A couple of weeks ago, we revealed how Qatar Airways customers may pay more when booking flights on a computer. That’s because Qatar Airways gives a 10% discount for bookings made on a Smartphone or mobile device. But Qatar Airways is certainly not the only company to employ price discrimination based on the device being used!
In response to that article, many Australian Frequent Flyer readers shared their own experiences where they’ve found different prices on a mobile device, compared to a computer. Booking.com and Expedia are among the list of companies that facilitate price discrimination by device.
In general, where such price discrimination exists, customers using a mobile device are shown a lower price than desktop computer users. There could be many possible reasons for this. For example, firms might assume (correctly or otherwise) that mobile users are more likely to be millennials, and therefore, more price sensitive. Or it could be a way for businesses to encourage customers to download their mobile App.
But there are also some cases where prices displayed on a computer are lower. It’s also possible that Apple iPhone users could be shown a higher price than Android users – or vice versa.
Here are some of our readers’ comments on the back of the Qatar Airways article…
I don’t think Qatar is the only airline that does this. I booked an Air France flight last year EDI-CDG. It cost well over EUR100 on its website and through other OTAs. I was on the verge of booking an EasyJet flight instead when I noticed the same flight was EUR77 via the AF mobile app, meals & luggage included.
Its not just them. The other month I went to book a flight back to adelaide from Bali via VA website and the app gave me a much cheaper option by far…
With rental cars there is a similar discrimination, though by phone brand. My son is an iphone user, I am android. When we do the same search, we get different results on occasion. His is usually better.
Booking.com “mobile rates”
Booking.com offers its hotel partners the option to set a “mobile rate” discount of at least 10% on all rooms, which is visible only to users on mobile devices. On its Partner Hub, it sells this feature as helping properties to “tap into this valuable and expanding traveller segment”.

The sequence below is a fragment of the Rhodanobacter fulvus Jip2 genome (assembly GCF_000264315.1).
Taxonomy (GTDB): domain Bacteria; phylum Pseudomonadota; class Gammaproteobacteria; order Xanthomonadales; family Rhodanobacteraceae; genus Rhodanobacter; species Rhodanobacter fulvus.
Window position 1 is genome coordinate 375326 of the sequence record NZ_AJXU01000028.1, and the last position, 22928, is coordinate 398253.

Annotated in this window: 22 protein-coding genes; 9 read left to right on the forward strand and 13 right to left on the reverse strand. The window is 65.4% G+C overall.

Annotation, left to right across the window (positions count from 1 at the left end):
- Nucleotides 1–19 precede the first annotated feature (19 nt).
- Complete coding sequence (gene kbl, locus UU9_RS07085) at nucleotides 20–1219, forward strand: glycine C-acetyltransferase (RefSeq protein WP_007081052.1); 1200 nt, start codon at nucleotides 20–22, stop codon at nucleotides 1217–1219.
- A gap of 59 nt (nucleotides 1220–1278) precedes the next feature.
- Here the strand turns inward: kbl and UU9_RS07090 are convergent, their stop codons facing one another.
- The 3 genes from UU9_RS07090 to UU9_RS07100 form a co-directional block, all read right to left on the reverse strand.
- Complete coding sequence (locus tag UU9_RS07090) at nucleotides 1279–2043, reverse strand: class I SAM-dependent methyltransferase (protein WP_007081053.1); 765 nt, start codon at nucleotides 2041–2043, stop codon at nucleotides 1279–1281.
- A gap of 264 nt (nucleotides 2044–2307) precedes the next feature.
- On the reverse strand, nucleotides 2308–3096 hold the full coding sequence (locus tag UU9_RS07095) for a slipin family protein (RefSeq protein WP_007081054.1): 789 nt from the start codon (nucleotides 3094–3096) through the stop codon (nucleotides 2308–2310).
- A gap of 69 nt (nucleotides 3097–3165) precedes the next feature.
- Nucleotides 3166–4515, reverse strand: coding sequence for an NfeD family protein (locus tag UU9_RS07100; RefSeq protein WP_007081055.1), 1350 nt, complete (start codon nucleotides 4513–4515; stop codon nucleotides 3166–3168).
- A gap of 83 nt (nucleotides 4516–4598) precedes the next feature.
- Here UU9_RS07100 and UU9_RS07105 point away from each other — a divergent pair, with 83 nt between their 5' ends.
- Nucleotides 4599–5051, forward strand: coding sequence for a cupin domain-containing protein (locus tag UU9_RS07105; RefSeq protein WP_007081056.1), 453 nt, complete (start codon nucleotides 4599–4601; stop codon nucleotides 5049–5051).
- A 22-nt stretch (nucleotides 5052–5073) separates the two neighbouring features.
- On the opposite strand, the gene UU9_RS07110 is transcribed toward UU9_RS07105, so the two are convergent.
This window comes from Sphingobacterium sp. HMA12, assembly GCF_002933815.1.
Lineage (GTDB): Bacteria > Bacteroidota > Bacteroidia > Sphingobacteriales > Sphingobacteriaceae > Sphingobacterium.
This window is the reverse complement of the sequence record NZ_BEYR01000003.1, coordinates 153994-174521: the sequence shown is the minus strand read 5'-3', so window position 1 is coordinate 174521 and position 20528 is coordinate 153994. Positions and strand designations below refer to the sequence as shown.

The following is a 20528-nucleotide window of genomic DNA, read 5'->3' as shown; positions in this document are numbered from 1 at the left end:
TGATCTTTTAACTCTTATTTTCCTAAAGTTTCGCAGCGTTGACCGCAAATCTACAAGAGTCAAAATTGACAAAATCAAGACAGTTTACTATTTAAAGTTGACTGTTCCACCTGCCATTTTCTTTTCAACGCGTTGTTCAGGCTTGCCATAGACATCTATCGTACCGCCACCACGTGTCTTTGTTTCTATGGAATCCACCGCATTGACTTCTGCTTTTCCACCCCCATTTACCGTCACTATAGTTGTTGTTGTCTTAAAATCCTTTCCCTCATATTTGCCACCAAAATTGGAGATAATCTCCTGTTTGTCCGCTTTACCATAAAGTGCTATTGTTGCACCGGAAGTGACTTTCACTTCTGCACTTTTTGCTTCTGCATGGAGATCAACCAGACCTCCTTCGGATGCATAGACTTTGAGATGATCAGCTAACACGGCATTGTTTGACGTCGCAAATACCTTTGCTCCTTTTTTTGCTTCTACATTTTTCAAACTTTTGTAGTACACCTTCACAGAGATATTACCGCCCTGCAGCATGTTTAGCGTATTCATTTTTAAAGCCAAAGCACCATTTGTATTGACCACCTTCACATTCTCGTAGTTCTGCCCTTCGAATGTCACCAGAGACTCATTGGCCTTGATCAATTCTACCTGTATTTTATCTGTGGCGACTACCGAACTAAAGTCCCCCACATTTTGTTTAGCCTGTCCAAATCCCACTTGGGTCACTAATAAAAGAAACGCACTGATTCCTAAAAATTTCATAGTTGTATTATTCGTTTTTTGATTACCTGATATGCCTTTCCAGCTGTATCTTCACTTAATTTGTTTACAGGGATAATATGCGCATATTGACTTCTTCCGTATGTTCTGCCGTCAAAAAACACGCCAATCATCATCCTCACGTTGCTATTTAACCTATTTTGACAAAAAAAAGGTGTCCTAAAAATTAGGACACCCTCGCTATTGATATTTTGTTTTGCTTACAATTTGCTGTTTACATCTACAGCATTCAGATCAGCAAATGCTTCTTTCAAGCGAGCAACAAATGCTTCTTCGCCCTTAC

This is what the company tells hotels on its website:
All you have to do is offer an exclusive discount of 10% or higher for mobile users. Once you’ve done this, a special badge will appear next to your property in search results and on your property page. This helps increase your visibility, and can improve your conversion rate for mobile bookers.
Expedia “mobile exclusives”
Many hotel rooms listed on Expedia are also cheaper if you’re booking on a mobile device or the Expedia App. For example, here are some prices on Expedia’s desktop website for hotels in Auckland:
The same rooms, on the same dates, are available for lower prices on the Expedia mobile App:
In fairness to Expedia, hotels that are cheaper on mobile devices are marked on the desktop website with “lower price available”. When booking in the Expedia App, these deals are often marked as “Mobile Exclusive”.
When using a computer, Expedia tells you that you have to sign up for an Expedia account to access the lower prices. But, if you’re using the Expedia App, the lower price is shown by default – and you don’t have to create an account to access it.
Air Asia member discounts (but only on a computer)
In general, we found that Air Asia offers customers the same price regardless of the device used. However, when logging into an AirAsia BIG Loyalty account, the prices are slightly lower on a computer. For some reason, this member discount is not applied if you log in and search for flights on the Air Asia mobile application.
The price difference is only small; using the Avalon-Kuala Lumpur route as an example, members save $1.50 per flight by logging in and booking on a computer.
Here are the App prices:
And the computer prices:
Different hotel award availability for members in different countries
AFF member motef recently came across a similar issue when trying to book hotel award nights using Hilton Honors points. When searching for award nights while in Australia, only around half of the rooms this member wanted were available to book using points.
But by using a VPN and logging in from “San Francisco”, this member suddenly had much more access to award inventory!
I then thought maybe I should check the award availability again with the VPN on, even though I had just checked and what we wanted wasn’t available.
Well, guess what, full standard award availability for all the remaining 50% hotels on the dates we wanted.
So I double-checked. Turned VPN off, using a different browser and no availability, turned VPN on and bingo full award availability.
(You can join the discussion about this issue on the Australian Frequent Flyer forum: Hilton Honors room award availability and VPN)
The moral of this story is that businesses are becoming better at using technology to discriminate against people using certain types of electronic devices, as well as people in certain locations. So, when booking travel, it can (literally) pay to check prices on multiple different devices.
Recommended by the Australian Frequent Flyer
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